We plan our landscape photography outings so that we maximize our chances of getting the best weather patterns and the right seasons. But things don’t always go according to the plan. Experience has taught us to be flexible and open to new ideas.
I first visited Maroon Bells in 2007. I used an interesting root structure beneath the surface of the lake as a foreground object in the photo above. Five years later, in 2012, we returned to the lake again. This time, we discovered that the lake had shrunk dramatically because of a long summer drought. It no longer reached the grassy shores we remembered from our previous trip. Instead, the lake was surrounded by mud and rotting wood. The brilliantly colored moss that was growing under water in 2007 had died off. Here’s a shot of the same roots I photographed five years ago. The difference is stark.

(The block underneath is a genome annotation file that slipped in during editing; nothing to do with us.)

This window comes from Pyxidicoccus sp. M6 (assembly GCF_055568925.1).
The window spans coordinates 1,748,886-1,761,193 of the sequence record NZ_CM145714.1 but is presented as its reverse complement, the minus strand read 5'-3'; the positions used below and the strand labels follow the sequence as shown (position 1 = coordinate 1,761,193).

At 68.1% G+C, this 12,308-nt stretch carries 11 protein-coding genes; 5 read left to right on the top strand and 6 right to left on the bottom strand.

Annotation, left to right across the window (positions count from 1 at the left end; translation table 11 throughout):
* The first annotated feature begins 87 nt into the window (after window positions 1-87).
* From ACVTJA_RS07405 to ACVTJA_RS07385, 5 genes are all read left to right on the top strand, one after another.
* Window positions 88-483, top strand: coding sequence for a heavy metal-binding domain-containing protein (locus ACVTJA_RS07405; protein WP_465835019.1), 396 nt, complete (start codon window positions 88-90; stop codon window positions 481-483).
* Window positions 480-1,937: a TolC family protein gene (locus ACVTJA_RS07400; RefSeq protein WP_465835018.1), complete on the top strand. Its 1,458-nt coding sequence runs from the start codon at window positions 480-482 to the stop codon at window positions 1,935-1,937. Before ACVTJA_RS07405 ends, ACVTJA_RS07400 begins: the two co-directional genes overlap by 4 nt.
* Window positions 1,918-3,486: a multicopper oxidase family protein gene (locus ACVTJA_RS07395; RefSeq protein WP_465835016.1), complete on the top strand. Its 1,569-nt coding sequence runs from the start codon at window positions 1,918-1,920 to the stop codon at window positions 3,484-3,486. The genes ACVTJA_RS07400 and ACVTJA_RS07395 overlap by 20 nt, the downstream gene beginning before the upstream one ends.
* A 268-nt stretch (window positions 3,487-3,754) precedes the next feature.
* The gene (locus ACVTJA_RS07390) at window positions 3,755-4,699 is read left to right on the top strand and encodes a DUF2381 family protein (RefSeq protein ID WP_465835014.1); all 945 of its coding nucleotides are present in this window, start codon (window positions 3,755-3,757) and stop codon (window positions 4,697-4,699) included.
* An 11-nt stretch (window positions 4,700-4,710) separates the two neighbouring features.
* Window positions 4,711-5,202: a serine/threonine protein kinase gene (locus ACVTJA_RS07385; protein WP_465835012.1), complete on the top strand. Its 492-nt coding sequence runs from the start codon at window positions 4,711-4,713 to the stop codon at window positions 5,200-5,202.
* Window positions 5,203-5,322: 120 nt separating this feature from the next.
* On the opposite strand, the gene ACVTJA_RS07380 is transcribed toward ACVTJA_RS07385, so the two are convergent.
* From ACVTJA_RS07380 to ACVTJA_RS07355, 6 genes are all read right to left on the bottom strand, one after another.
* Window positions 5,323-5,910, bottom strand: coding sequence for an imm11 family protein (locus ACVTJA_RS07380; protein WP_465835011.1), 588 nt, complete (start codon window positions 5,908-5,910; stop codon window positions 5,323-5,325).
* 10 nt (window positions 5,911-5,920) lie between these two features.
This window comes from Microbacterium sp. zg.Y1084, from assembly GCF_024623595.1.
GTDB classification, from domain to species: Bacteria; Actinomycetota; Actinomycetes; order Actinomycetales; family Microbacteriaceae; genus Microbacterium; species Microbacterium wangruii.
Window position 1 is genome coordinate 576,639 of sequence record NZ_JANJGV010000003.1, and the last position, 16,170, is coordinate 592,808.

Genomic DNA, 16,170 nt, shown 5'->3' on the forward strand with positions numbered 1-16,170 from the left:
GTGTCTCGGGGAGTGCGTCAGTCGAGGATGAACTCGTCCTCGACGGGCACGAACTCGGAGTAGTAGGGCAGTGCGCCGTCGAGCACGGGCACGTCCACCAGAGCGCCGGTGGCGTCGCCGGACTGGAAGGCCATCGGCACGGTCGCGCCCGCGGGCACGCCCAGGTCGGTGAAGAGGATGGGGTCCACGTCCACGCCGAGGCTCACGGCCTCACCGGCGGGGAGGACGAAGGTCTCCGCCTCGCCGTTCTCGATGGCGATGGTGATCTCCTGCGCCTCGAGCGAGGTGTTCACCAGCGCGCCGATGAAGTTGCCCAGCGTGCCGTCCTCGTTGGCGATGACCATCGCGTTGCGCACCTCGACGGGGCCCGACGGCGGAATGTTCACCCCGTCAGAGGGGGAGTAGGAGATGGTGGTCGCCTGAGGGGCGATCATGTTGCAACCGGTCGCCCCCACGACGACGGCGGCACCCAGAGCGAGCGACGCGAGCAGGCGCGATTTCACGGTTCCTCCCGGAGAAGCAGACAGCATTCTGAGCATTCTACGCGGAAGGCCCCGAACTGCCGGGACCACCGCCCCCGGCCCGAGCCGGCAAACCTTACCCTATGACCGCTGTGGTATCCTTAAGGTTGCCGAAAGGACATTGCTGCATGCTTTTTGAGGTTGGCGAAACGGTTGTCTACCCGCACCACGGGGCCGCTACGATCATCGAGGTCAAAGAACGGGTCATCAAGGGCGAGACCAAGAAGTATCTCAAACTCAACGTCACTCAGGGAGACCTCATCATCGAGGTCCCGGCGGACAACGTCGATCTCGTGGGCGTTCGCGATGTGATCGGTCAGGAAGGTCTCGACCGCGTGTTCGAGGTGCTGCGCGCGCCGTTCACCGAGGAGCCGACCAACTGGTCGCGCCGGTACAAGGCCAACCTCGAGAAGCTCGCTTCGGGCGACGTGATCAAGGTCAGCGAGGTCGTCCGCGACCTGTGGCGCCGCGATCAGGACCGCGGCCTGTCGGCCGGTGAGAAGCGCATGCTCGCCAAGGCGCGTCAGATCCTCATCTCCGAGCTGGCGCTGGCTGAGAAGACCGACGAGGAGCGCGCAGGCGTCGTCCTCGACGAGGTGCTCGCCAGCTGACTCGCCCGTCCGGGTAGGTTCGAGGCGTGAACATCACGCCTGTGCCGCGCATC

Though the banks of the lake were uninspiring, I still felt that there was incredibly beauty to be captured in this place. I focused my attention on the creek and the mountains behind me. I waited until the clouds were lit up by the evening light and captured the photo below less than 50 yards from the roots in the first two shots.
I was able to come away with a photo that I like because I was willing to be flexible and look for alternative shots. So next time you are faced with unexpected conditions, don’t give up.